Israel and Palestine: Two States for Two Peoples—If Not Now, When?
Report, Foreign Policy Association
Belfer Center Programs or Projects: International Security
The members of the Boston Study Group on Middle East Peace are Alan Berger, Harvey Cox, Herbert C. Kelman, Lenore G. Martin, Everett Mendelsohn, Augustus Richard Norton, Henry Steiner, and Stephen M. Walt.
Policy Statement of the Boston Study Group on Middle East Peace
A two-state solution to the Israeli-Palestinian conflict is of compelling interest to the United States. It offers the only realistic prospect for lasting peace and attainable justice for Israelis and Palestinians. It offers clear and substantial benefits to Americans, Palestinians and Israelis, as well as to most of the other states in the region.
- For Americans, a two-state solution would eliminate one of the grievances that feeds radical extremism throughout the Arab and Islamic worlds. It would fulfill pledges that U.S. President Barack Obama made during his historic June 2009 Cairo speech to the Muslim world, and it would enhance the U.S. position throughout the region and around the globe. An end to the conflict would also help fulfill America's long-standing commitment to Israel's survival and its commitment to Palestinian self-determination.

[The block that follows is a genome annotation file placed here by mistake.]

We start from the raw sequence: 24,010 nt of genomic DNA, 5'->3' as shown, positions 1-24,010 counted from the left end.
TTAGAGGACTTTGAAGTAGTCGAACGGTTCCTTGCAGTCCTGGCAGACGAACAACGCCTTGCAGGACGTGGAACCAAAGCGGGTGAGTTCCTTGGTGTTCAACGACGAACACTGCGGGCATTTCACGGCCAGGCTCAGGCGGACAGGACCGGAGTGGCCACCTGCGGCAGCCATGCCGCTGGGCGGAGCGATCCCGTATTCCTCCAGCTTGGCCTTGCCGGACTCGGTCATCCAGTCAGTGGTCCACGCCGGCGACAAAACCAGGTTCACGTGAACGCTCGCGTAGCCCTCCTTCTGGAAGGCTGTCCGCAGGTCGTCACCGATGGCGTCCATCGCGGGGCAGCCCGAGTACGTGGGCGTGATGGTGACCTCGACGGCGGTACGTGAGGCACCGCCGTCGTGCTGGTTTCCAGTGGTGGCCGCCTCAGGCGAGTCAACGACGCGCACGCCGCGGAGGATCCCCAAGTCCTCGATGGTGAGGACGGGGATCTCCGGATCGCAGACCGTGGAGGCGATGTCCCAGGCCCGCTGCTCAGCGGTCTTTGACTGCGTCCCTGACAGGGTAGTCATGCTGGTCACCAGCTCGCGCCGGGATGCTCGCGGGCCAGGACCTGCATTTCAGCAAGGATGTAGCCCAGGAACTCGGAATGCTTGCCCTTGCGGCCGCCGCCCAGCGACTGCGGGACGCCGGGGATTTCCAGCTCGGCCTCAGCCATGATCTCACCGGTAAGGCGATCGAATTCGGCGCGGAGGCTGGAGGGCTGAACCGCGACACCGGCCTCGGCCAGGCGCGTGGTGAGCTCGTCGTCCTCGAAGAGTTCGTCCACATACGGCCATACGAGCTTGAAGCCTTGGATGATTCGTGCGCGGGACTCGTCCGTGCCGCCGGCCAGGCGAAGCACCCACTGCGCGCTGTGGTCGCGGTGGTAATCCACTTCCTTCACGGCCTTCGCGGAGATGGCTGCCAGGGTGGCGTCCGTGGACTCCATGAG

- For Palestinians, obtaining their own state means an end to more than four decades of occupation, acknowledgment of their past suffering, the fulfillment of their national aspirations and an opportunity to shape their own destiny at last.
- For Israelis, a two-state solution ends the demographic challenge to Israel's character as a Jewish-majority state, removes the stigma of being an occupying power, enables a lasting peace with the entire Arab world and eliminates a critical barrier to full international acceptance.
The benefits of a two-state solution are incontestable, and genuine progress must be achieved quickly. Continuing the status quo—fruitless negotiations, Palestinian divisions and the steady expansion of Israeli settlements—may soon make it impossible to create two states for two peoples. The result would be the latest in a long line of tragedies: extremists on both sides would be vindicated; America's image would suffer, complicating foreign policy in a crucial region; Israel would cease to be a democratic and Jewish-majority state and be condemned as an apartheid society; and the Palestinians would continue to suffer in poverty and powerlessness.
Therefore, achievement of a two-state solution should be a top foreign-policy priority for the United States. Although many observers look at past failures and despair of future progress, there is now widespread recognition that a two-state solution is the only outcome consistent with the principles of attainable justice.
Accordingly, this policy statement makes the case for strong U.S. action to bring about a two-state solution sooner rather than later. Part I describes the basic elements of a two-state solution. Part II considers the possible alternatives and shows why they are unacceptable. Part III examines the political context of negotiations and summarizes the current positions of Palestinians, Israelis and Americans. Part IV outlines why achieving two states for two peoples is vital to U.S. foreign policy and security, and the Conclusion explains why the Obama Administration must use its full influence on both parties to bring about a fair and final settlement.
Read Stephen Walt's Foreign Policy blog post on this subject:
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